“(…)But how to expect foresight in a war, right?(…)”
Even in 2019 apparently P08 and P38 were deemed COMMON ITEM in Russian warehouses to extent that idea appeared to melt it to use in stairs of Главный Храм ВС РФ, which caused some experts to call such idea barbarism, see:
Some number of equipment gathered by trophy units (трофейные команды)
for entire war at Germany:
24 615 tanks and SPGs
>68 000 artillery pieces
30 000 mortars
>114 000 000 artillery shells
16 000 000 mines
257 000 machine guns
3 000 000 rifles
~ 2 000 000 000 rifle cartridges
50 000 automobiles
Thank you for your response. I being far from an expert in Japanese small arms (or perhaps anything else!) and welcome your expertise. In this case confirming (somewhat) vague / unsupported information that I had ‘acquired’.
“Tenno! Heika! BANZAI!!”
What? No lunge mine?
So even the single-worst service handgun, evar, with lackluster ammunition in a relatively weak 8x22mm loading still garnered some hits… I was surprised there was not a discharge from gripping the side where the 1914 Mauser-ish trigger bar/sear was placed, but then also relieved?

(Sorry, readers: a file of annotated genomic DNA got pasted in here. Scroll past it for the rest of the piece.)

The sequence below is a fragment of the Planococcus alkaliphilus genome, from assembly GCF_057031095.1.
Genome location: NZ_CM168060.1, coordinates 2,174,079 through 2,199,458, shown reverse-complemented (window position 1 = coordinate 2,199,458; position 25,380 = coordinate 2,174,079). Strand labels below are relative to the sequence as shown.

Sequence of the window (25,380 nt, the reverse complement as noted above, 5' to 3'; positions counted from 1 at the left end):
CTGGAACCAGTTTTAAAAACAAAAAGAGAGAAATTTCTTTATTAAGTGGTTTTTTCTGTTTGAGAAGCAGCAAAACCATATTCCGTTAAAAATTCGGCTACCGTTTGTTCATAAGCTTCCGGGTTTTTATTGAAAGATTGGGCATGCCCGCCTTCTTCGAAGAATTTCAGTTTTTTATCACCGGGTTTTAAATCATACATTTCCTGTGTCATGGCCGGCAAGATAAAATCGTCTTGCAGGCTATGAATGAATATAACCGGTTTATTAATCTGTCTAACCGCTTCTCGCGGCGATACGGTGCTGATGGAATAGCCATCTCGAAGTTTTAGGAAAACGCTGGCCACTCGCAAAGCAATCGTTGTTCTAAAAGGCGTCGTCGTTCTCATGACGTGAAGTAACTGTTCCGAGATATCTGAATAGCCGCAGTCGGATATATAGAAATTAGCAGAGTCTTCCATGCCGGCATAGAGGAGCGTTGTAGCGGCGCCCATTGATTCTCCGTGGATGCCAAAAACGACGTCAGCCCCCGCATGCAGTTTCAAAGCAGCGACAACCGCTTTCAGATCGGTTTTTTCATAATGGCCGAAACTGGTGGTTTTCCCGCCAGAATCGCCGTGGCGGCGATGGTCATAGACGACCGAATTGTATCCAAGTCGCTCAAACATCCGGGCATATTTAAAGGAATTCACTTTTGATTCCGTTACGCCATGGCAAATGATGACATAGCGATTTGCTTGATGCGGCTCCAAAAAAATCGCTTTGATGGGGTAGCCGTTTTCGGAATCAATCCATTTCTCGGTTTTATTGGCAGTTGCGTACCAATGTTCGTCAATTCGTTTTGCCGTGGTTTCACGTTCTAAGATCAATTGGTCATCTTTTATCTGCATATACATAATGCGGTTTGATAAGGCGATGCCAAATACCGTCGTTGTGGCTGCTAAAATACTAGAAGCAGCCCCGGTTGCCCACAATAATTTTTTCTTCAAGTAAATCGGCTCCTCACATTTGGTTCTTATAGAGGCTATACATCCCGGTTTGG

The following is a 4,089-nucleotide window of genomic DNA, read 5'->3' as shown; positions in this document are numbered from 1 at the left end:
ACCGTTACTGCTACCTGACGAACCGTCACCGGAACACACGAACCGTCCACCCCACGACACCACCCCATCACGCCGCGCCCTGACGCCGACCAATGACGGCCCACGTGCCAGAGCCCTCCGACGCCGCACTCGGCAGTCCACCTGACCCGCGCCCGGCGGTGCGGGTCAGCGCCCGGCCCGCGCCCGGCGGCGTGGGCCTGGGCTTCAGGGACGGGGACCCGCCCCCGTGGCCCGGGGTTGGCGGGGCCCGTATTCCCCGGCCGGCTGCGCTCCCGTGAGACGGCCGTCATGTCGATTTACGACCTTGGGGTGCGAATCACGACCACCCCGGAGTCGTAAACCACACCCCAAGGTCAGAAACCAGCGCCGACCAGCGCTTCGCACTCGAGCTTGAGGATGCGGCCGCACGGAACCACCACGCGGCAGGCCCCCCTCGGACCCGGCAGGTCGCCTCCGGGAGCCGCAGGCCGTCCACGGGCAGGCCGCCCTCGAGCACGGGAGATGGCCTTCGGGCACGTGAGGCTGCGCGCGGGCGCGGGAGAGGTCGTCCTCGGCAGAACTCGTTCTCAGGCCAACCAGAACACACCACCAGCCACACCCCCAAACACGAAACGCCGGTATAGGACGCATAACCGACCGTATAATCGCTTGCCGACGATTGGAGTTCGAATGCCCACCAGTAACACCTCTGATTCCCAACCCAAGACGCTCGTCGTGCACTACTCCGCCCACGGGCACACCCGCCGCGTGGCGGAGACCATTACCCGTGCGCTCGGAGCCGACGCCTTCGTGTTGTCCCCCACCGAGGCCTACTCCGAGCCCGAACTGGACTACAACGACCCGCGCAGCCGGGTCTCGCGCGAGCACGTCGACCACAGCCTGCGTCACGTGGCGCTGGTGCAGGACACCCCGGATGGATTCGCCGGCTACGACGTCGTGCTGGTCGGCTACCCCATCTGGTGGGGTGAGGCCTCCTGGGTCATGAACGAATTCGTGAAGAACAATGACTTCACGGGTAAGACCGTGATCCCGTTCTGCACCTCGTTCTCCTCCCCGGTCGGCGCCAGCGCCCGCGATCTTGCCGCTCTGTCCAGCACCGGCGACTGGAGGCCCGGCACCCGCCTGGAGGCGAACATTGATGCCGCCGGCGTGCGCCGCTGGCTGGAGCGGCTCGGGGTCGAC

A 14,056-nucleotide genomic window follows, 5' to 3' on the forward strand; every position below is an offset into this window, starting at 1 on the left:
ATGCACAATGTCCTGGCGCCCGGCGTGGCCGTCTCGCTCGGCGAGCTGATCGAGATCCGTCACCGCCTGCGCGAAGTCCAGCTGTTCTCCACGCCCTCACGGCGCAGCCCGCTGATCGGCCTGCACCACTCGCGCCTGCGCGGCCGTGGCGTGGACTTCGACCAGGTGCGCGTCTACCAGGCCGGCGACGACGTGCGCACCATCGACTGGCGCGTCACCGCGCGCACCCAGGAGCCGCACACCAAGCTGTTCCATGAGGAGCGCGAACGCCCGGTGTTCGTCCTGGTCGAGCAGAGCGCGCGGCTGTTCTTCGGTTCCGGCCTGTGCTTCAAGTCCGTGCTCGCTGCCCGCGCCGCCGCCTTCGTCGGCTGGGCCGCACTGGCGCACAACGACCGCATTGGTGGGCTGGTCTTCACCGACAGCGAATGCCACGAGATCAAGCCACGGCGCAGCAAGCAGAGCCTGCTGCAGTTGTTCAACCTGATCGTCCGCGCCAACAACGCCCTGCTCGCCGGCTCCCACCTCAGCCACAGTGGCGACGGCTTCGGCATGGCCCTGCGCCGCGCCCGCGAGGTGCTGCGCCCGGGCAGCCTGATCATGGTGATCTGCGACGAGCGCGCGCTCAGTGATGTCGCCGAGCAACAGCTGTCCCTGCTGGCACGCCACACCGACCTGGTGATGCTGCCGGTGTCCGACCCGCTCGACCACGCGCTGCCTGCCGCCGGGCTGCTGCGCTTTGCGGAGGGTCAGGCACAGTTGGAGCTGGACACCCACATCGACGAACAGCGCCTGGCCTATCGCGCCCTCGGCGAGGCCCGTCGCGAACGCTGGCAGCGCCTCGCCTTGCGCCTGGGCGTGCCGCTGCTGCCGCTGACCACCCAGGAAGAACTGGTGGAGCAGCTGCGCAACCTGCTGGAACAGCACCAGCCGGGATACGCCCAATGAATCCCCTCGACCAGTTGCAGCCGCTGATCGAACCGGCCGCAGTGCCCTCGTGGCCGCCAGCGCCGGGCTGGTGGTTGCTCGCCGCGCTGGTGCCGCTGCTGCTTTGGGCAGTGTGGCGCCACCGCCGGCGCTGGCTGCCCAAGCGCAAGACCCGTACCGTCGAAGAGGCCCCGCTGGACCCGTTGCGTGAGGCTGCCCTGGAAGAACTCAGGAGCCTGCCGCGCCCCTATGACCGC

Boy was this a nutty backup gun match! “ping!” popper target slooowly falls…
I understand that Ian was shooting marginal ammunition (probably deliberately loaded weak because of the questionable condition of some WW2 surplus pistols) but the video leaves you wondering if a sword that never jams and never runs out of ammunition might be a viable weapon in that phone booth fight. I’ll agree with the old maxim that nobody wants to be shot, but I’ll guarantee that nobody wants to get cut either. If I was a Japanese officer I’d probably want to put my faith in something heavier than the 8mm Nambu round particularly if I was shooting at big young healthy marines, but a good sword and the skill to use it properly might be an interesting choice at close range.